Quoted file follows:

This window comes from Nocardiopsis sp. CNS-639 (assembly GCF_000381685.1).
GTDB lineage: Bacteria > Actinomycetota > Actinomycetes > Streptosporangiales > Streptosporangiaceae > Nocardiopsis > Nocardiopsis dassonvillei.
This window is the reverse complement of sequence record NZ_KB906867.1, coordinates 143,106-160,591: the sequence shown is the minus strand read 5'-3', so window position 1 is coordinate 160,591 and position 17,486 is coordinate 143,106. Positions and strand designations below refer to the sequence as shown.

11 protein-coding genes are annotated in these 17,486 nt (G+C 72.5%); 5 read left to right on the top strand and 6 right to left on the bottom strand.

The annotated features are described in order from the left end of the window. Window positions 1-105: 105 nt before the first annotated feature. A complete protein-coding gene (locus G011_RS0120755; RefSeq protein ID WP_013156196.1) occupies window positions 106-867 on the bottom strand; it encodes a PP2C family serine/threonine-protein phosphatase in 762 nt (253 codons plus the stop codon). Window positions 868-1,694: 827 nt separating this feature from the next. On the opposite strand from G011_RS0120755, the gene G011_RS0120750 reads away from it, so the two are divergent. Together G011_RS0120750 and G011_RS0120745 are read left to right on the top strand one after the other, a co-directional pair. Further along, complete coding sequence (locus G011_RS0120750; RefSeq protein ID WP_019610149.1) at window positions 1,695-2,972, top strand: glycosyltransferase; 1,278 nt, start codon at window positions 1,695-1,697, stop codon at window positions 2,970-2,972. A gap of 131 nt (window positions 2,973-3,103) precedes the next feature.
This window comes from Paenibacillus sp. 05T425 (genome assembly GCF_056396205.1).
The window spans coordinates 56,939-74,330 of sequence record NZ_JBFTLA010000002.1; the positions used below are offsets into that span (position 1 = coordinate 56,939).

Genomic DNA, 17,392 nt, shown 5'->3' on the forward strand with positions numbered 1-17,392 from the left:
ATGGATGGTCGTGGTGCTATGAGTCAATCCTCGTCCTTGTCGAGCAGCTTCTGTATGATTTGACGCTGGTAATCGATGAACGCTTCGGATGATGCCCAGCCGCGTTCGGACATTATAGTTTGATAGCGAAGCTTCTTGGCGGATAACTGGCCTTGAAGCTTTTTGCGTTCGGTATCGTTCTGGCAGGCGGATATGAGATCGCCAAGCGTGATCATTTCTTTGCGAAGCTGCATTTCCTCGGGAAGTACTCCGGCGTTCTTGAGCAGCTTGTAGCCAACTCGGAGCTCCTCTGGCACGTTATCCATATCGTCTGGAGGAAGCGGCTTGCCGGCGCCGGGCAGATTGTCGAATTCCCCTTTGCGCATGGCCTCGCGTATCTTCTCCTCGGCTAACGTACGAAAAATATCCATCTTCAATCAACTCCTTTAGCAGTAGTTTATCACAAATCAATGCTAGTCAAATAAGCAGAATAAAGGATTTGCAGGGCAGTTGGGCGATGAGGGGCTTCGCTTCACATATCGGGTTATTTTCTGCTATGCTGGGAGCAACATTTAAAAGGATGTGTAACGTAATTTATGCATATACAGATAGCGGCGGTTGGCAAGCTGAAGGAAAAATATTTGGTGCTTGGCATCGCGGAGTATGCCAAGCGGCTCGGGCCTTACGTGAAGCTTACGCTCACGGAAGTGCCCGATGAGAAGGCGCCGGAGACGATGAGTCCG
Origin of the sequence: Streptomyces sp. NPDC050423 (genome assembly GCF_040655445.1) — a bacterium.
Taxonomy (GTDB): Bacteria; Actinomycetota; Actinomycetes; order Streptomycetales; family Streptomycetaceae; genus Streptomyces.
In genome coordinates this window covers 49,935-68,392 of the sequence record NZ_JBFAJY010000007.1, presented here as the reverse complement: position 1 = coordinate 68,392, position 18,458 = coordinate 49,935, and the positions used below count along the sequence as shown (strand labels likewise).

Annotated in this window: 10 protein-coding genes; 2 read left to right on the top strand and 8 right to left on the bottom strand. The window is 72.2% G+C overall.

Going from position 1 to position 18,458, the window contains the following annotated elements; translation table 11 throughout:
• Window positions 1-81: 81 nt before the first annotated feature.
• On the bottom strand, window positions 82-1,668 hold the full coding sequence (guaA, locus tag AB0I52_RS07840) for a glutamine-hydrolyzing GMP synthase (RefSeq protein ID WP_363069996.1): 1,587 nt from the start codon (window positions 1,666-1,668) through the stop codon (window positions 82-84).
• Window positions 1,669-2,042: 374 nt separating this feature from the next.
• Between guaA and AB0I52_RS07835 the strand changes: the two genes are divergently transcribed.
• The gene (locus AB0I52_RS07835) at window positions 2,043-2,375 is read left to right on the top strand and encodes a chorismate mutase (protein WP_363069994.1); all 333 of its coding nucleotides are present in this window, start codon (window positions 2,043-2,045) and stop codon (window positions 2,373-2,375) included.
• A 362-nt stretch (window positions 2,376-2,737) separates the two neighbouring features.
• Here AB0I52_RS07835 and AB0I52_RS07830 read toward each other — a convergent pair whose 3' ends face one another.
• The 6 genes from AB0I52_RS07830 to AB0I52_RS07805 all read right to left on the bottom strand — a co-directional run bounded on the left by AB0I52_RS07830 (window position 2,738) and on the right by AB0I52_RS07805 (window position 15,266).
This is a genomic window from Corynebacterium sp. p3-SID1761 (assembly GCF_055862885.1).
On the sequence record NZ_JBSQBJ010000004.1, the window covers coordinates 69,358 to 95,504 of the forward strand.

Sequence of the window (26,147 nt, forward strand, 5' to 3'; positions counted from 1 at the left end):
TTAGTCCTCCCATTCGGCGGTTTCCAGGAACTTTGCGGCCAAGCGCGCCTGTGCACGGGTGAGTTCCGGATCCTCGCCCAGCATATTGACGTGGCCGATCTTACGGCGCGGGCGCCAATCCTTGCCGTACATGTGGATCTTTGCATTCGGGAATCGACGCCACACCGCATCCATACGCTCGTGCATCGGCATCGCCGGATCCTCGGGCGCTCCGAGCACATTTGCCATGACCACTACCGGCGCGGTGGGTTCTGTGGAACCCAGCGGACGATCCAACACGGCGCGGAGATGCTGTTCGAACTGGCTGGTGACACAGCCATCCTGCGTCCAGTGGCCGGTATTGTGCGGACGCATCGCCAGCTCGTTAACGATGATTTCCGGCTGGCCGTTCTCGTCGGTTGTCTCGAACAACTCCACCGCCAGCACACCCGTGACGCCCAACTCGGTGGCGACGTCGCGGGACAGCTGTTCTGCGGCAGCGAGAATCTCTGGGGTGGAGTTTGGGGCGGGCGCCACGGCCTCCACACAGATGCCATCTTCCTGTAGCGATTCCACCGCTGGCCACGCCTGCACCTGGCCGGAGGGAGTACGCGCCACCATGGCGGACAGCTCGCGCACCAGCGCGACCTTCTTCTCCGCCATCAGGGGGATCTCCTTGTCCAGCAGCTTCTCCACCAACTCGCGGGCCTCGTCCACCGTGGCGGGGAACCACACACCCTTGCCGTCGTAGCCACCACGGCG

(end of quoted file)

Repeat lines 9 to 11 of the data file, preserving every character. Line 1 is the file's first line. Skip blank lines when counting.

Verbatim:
ATGGATGGTCGTGGTGCTATGAGTCAATCCTCGTCCTTGTCGAGCAGCTTCTGTATGATTTGACGCTGGTAATCGATGAACGCTTCGGATGATGCCCAGCCGCGTTCGGACATTATAGTTTGATAGCGAAGCTTCTTGGCGGATAACTGGCCTTGAAGCTTTTTGCGTTCGGTATCGTTCTGGCAGGCGGATATGAGATCGCCAAGCGTGATCATTTCTTTGCGAAGCTGCATTTCCTCGGGAAGTACTCCGGCGTTCTTGAGCAGCTTGTAGCCAACTCGGAGCTCCTCTGGCACGTTATCCATATCGTCTGGAGGAAGCGGCTTGCCGGCGCCGGGCAGATTGTCGAATTCCCCTTTGCGCATGGCCTCGCGTATCTTCTCCTCGGCTAACGTACGAAAAATATCCATCTTCAATCAACTCCTTTAGCAGTAGTTTATCACAAATCAATGCTAGTCAAATAAGCAGAATAAAGGATTTGCAGGGCAGTTGGGCGATGAGGGGCTTCGCTTCACATATCGGGTTATTTTCTGCTATGCTGGGAGCAACATTTAAAAGGATGTGTAACGTAATTTATGCATATACAGATAGCGGCGGTTGGCAAGCTGAAGGAAAAATATTTGGTGCTTGGCATCGCGGAGTATGCCAAGCGGCTCGGGCCTTACGTGAAGCTTACGCTCACGGAAGTGCCCGATGAGAAGGCGCCGGAGACGATGAGTCCG
Origin of the sequence: Streptomyces sp. NPDC050423 (genome assembly GCF_040655445.1) — a bacterium.
Taxonomy (GTDB): Bacteria; Actinomycetota; Actinomycetes; order Streptomycetales; family Streptomycetaceae; genus Streptomyces.